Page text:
G.I. Joe: Retaliation stormed the box office this weekend, capturing the top spot and propelling a solid Easter weekend at theaters.
The toy-inspired sequel collected $41.2 million, according to studio estimates from the box-office tracking firm Hollywood.com.
The debut met most analysts' expectations and comes a week after the animated The Croods topped the box office with a strong debut as studios begin thawing their action and kid-friendly films for summer.
Retaliation, starring Dwayne Johnson and Channing Tatum, didn't enlist many critics for its cause. Only 29% recommended the movie, according to pollsters Rottentomatoes.com. About 64% of fans, though, gave the movie a thumbs-up.
Retaliation flourished despite this year being a tough one for shoot-'em-ups. Sylvester Stallone's Bullet to the Head and Arnold Schwarzenegger's The Last Stand opened to harsh reviews and an indifferent public.
"This year is proving that most of the known franchises are mostly succeeding, while the new action entries are not," says Tim Briody of Boxofficeprophets.com.
Retaliation producer Lorenzo di Bonaventura says the film owes much of its success to a star (Johnson) flexing his muscles, on screen and at turnstiles.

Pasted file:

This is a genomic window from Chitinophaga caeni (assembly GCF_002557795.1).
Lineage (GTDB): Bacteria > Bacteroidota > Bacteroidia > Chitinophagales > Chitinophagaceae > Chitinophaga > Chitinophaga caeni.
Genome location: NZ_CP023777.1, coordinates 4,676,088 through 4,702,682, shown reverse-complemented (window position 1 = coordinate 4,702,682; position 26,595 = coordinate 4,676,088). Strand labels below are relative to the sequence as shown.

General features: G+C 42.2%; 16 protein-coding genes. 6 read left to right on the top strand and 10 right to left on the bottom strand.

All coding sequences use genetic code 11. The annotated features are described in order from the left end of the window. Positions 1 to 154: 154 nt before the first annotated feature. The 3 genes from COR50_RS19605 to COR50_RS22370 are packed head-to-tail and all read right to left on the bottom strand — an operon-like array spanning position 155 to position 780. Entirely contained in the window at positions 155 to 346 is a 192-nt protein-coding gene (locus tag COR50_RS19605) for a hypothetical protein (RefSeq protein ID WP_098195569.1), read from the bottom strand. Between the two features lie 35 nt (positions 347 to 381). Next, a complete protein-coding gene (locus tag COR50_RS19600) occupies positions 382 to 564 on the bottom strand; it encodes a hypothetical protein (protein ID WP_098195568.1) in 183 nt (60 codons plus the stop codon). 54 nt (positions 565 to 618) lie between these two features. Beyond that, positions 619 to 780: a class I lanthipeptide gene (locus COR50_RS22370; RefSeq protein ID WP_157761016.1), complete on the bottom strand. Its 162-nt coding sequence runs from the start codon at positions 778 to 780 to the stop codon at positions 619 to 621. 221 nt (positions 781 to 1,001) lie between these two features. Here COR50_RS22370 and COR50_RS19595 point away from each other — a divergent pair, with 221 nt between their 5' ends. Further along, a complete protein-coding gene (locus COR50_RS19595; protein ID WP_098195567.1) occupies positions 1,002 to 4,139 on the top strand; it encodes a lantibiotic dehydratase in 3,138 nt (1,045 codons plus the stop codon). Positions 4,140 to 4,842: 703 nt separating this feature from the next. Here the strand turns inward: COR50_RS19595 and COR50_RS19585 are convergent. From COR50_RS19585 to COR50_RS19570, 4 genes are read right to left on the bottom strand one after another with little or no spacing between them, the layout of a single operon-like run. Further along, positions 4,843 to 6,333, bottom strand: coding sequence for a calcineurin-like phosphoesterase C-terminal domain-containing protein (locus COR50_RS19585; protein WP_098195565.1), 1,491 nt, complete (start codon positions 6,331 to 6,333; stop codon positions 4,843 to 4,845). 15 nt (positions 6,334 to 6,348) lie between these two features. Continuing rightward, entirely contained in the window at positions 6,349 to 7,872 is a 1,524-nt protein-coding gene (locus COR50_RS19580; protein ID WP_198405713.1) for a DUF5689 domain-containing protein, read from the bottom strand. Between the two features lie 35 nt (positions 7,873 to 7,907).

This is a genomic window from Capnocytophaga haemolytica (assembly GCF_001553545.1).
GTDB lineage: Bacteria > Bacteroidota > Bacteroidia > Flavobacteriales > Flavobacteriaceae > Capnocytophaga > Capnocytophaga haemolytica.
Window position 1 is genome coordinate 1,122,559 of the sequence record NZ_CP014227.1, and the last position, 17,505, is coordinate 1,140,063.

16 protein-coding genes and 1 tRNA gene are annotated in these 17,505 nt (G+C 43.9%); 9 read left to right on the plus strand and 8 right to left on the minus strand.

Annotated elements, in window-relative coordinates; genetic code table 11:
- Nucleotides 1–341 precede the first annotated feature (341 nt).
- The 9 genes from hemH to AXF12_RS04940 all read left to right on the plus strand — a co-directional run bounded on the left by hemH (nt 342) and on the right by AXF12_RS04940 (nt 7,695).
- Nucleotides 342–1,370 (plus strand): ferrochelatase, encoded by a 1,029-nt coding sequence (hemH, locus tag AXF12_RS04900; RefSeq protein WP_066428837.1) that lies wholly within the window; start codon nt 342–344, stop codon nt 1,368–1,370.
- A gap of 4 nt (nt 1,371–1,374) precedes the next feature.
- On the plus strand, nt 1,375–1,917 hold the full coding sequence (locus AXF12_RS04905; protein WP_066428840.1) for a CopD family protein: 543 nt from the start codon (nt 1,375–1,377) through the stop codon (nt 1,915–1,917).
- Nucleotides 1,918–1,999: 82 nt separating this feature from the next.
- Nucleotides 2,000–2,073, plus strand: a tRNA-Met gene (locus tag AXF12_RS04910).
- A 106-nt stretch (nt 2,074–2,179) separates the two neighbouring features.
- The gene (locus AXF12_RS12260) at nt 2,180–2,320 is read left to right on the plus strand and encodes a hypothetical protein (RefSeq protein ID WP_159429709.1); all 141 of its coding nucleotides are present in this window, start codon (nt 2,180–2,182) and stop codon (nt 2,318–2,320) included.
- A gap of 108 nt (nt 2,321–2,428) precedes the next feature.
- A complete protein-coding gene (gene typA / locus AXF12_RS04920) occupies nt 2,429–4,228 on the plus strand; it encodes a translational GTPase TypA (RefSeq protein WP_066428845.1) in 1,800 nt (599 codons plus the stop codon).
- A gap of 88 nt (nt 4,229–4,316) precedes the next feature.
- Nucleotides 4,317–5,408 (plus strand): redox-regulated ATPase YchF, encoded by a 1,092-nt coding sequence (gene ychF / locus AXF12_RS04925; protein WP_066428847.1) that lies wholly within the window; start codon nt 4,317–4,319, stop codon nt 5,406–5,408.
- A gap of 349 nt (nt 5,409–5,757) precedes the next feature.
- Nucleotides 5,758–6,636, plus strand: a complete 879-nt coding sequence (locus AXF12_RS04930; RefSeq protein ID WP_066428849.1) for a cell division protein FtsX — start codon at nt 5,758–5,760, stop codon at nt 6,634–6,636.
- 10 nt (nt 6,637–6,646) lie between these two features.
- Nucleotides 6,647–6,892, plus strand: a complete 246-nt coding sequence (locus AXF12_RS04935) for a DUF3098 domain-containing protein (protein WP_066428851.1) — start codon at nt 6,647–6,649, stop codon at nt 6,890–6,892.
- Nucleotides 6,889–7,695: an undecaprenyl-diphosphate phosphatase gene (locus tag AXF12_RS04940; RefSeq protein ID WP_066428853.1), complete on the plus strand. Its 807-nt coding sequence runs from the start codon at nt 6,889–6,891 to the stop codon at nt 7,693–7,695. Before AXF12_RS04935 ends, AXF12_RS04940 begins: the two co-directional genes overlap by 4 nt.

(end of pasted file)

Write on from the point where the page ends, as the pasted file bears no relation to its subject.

"There's nothing wrong with box-office muscle," di Bonaventura says. "I believe in movie stars, that's for sure. And he certainly is one. He's this amazing specimen, yet people feel he's totally approachable and really funny. I think that's the thing that makes him so popular."
The Croods took second place for the weekend with $26.5 million.
Another success story:Tyler Perry's Temptation, which earned $22.3 million for third place. The comedy eclipsed projections, which hovered around $15 million.
The political thriller Olympus Has Fallen was fourth with $14 million, followed by Oz the Great and Powerful with $11.6 million.
The only other major newcomer, the thriller The Host, fell below expectations with $11 million. Forecasters had projected at least $15 million.
Final figures are expected Monday.
Ticket sales are down 12% from the same period last year, and attendance has dropped 13%, according to Hollywood.com.
Contributing: Bryan Alexander